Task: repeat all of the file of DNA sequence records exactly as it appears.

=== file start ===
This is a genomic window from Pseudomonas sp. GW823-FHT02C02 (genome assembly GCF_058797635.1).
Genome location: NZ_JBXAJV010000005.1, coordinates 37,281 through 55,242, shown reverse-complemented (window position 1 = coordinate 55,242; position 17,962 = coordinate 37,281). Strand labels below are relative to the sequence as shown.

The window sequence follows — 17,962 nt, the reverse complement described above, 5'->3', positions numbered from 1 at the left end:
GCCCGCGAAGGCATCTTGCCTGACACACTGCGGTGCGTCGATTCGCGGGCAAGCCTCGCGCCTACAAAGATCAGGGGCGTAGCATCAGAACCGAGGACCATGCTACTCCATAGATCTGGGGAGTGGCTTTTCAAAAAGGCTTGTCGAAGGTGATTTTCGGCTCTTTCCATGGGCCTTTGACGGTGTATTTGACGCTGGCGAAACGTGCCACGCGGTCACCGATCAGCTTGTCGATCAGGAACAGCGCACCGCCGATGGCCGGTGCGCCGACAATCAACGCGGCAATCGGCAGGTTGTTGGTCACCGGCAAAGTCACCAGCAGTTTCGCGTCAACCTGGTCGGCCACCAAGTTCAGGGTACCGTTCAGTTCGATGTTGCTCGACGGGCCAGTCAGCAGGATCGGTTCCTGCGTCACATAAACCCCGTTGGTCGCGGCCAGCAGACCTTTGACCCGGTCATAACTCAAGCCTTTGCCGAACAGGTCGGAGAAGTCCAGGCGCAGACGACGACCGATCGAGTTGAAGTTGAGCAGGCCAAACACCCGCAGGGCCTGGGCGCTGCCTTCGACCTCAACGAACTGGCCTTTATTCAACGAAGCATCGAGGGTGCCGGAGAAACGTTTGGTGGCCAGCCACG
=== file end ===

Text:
This is a genomic window from Pseudomonas sp. GW823-FHT02C02 (genome assembly GCF_058797635.1).
Genome location: NZ_JBXAJV010000005.1, coordinates 37,281 through 55,242, shown reverse-complemented (window position 1 = coordinate 55,242; position 17,962 = coordinate 37,281). Strand labels below are relative to the sequence as shown.

The window sequence follows — 17,962 nt, the reverse complement described above, 5'->3', positions numbered from 1 at the left end:
GCCCGCGAAGGCATCTTGCCTGACACACTGCGGTGCGTCGATTCGCGGGCAAGCCTCGCGCCTACAAAGATCAGGGGCGTAGCATCAGAACCGAGGACCATGCTACTCCATAGATCTGGGGAGTGGCTTTTCAAAAAGGCTTGTCGAAGGTGATTTTCGGCTCTTTCCATGGGCCTTTGACGGTGTATTTGACGCTGGCGAAACGTGCCACGCGGTCACCGATCAGCTTGTCGATCAGGAACAGCGCACCGCCGATGGCCGGTGCGCCGACAATCAACGCGGCAATCGGCAGGTTGTTGGTCACCGGCAAAGTCACCAGCAGTTTCGCGTCAACCTGGTCGGCCACCAAGTTCAGGGTACCGTTCAGTTCGATGTTGCTCGACGGGCCAGTCAGCAGGATCGGTTCCTGCGTCACATAAACCCCGTTGGTCGCGGCCAGCAGACCTTTGACCCGGTCATAACTCAAGCCTTTGCCGAACAGGTCGGAGAAGTCCAGGCGCAGACGACGACCGATCGAGTTGAAGTTGAGCAGGCCAAACACCCGCAGGGCCTGGGCGCTGCCTTCGACCTCAACGAACTGGCCTTTATTCAACGAAGCATCGAGGGTGCCGGAGAAACGTTTGGTGGCCAGCCACG